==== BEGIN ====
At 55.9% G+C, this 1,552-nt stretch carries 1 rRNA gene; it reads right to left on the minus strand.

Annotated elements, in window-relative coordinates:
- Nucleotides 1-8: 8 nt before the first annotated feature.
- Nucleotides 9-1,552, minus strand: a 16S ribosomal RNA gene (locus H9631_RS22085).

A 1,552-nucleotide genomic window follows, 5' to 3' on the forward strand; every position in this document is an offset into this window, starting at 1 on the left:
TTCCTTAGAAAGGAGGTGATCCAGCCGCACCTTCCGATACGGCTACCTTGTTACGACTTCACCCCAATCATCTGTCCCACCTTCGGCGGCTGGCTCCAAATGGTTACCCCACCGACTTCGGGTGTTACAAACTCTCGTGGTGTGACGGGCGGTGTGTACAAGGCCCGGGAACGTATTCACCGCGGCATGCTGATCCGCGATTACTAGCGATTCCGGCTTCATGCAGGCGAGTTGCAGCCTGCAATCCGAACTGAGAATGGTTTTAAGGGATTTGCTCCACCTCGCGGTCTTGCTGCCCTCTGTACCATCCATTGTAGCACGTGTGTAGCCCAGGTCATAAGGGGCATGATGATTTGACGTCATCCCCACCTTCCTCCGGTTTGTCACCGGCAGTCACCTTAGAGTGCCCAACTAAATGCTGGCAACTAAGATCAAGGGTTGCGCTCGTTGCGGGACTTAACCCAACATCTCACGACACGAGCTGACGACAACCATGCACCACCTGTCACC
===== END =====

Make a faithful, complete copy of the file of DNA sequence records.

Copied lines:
At 55.9% G+C, this 1,552-nt stretch carries 1 rRNA gene; it reads right to left on the minus strand.

Annotated elements, in window-relative coordinates:
- Nucleotides 1-8: 8 nt before the first annotated feature.
- Nucleotides 9-1,552, minus strand: a 16S ribosomal RNA gene (locus H9631_RS22085).

A 1,552-nucleotide genomic window follows, 5' to 3' on the forward strand; every position in this document is an offset into this window, starting at 1 on the left:
TTCCTTAGAAAGGAGGTGATCCAGCCGCACCTTCCGATACGGCTACCTTGTTACGACTTCACCCCAATCATCTGTCCCACCTTCGGCGGCTGGCTCCAAATGGTTACCCCACCGACTTCGGGTGTTACAAACTCTCGTGGTGTGACGGGCGGTGTGTACAAGGCCCGGGAACGTATTCACCGCGGCATGCTGATCCGCGATTACTAGCGATTCCGGCTTCATGCAGGCGAGTTGCAGCCTGCAATCCGAACTGAGAATGGTTTTAAGGGATTTGCTCCACCTCGCGGTCTTGCTGCCCTCTGTACCATCCATTGTAGCACGTGTGTAGCCCAGGTCATAAGGGGCATGATGATTTGACGTCATCCCCACCTTCCTCCGGTTTGTCACCGGCAGTCACCTTAGAGTGCCCAACTAAATGCTGGCAACTAAGATCAAGGGTTGCGCTCGTTGCGGGACTTAACCCAACATCTCACGACACGAGCTGACGACAACCATGCACCACCTGTCACC